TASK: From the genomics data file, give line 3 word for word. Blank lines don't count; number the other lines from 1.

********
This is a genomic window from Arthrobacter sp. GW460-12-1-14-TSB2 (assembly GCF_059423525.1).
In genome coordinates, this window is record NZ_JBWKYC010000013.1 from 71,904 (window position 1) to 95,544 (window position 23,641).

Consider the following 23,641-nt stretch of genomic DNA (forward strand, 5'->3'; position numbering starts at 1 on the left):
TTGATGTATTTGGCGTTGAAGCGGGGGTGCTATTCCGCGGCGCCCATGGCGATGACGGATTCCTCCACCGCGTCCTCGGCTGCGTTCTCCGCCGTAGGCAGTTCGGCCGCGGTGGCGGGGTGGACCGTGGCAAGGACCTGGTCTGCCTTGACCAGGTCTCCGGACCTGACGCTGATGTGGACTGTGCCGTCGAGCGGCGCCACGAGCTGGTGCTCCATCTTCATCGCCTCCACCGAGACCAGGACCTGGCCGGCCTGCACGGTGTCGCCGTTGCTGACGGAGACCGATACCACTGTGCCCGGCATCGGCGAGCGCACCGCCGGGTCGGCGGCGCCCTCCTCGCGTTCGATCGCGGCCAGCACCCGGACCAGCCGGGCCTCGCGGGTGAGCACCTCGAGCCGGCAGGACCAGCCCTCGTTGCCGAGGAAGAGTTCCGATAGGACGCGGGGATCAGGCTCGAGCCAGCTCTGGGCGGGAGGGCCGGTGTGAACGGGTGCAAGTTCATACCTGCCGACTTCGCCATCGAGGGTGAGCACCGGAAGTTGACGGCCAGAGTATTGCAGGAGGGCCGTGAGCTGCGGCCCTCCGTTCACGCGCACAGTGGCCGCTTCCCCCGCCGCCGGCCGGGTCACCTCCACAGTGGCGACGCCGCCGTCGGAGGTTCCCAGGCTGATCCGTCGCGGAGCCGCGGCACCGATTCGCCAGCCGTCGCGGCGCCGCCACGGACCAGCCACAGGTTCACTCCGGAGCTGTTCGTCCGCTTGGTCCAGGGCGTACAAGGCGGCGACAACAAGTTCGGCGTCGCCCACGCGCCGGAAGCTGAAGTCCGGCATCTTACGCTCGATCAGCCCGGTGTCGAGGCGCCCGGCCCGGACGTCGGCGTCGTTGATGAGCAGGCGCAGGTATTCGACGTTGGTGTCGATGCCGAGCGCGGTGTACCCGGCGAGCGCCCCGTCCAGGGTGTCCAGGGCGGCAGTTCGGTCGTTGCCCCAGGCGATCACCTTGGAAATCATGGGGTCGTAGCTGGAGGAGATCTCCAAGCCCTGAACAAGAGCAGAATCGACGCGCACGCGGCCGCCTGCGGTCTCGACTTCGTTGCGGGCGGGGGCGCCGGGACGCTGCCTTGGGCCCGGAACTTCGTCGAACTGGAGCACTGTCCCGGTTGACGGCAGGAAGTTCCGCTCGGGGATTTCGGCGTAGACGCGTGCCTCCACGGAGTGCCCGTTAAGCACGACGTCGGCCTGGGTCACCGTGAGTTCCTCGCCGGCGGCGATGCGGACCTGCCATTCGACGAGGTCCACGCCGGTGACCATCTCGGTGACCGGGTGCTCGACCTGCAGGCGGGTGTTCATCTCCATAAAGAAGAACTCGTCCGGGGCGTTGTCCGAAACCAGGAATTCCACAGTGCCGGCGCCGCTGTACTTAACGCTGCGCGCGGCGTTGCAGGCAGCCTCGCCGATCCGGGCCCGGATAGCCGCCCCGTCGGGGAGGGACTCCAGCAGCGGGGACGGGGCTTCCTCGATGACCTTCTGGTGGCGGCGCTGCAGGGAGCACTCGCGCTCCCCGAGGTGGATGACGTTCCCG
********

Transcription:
Consider the following 23,641-nt stretch of genomic DNA (forward strand, 5'->3'; position numbering starts at 1 on the left):